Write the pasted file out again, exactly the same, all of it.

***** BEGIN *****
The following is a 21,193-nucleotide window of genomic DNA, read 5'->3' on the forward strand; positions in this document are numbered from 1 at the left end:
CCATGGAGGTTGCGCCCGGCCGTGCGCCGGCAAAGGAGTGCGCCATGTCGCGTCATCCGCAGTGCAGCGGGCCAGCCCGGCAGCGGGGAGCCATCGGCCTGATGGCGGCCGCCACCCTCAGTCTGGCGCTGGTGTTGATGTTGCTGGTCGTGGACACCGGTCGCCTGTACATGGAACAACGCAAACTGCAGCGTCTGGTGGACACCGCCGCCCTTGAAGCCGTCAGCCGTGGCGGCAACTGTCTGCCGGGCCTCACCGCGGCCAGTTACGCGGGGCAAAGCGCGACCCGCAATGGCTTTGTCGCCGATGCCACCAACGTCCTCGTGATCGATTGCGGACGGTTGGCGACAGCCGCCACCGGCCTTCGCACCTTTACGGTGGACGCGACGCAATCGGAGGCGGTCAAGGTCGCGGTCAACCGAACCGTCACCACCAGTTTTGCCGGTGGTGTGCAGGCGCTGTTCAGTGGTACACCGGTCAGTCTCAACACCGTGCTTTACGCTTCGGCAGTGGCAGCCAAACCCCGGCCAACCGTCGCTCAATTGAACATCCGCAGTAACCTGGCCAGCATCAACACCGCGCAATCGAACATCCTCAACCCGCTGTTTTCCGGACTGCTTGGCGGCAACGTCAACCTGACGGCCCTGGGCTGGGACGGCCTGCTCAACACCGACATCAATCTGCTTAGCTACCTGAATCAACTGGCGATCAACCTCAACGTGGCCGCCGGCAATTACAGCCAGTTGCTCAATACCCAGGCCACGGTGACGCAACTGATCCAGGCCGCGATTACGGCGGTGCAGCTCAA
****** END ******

The following is a 21,193-nucleotide window of genomic DNA, read 5'->3' on the forward strand; positions in this document are numbered from 1 at the left end:
CCATGGAGGTTGCGCCCGGCCGTGCGCCGGCAAAGGAGTGCGCCATGTCGCGTCATCCGCAGTGCAGCGGGCCAGCCCGGCAGCGGGGAGCCATCGGCCTGATGGCGGCCGCCACCCTCAGTCTGGCGCTGGTGTTGATGTTGCTGGTCGTGGACACCGGTCGCCTGTACATGGAACAACGCAAACTGCAGCGTCTGGTGGACACCGCCGCCCTTGAAGCCGTCAGCCGTGGCGGCAACTGTCTGCCGGGCCTCACCGCGGCCAGTTACGCGGGGCAAAGCGCGACCCGCAATGGCTTTGTCGCCGATGCCACCAACGTCCTCGTGATCGATTGCGGACGGTTGGCGACAGCCGCCACCGGCCTTCGCACCTTTACGGTGGACGCGACGCAATCGGAGGCGGTCAAGGTCGCGGTCAACCGAACCGTCACCACCAGTTTTGCCGGTGGTGTGCAGGCGCTGTTCAGTGGTACACCGGTCAGTCTCAACACCGTGCTTTACGCTTCGGCAGTGGCAGCCAAACCCCGGCCAACCGTCGCTCAATTGAACATCCGCAGTAACCTGGCCAGCATCAACACCGCGCAATCGAACATCCTCAACCCGCTGTTTTCCGGACTGCTTGGCGGCAACGTCAACCTGACGGCCCTGGGCTGGGACGGCCTGCTCAACACCGACATCAATCTGCTTAGCTACCTGAATCAACTGGCGATCAACCTCAACGTGGCCGCCGGCAATTACAGCCAGTTGCTCAATACCCAGGCCACGGTGACGCAACTGATCCAGGCCGCGATTACGGCGGTGCAGCTCAA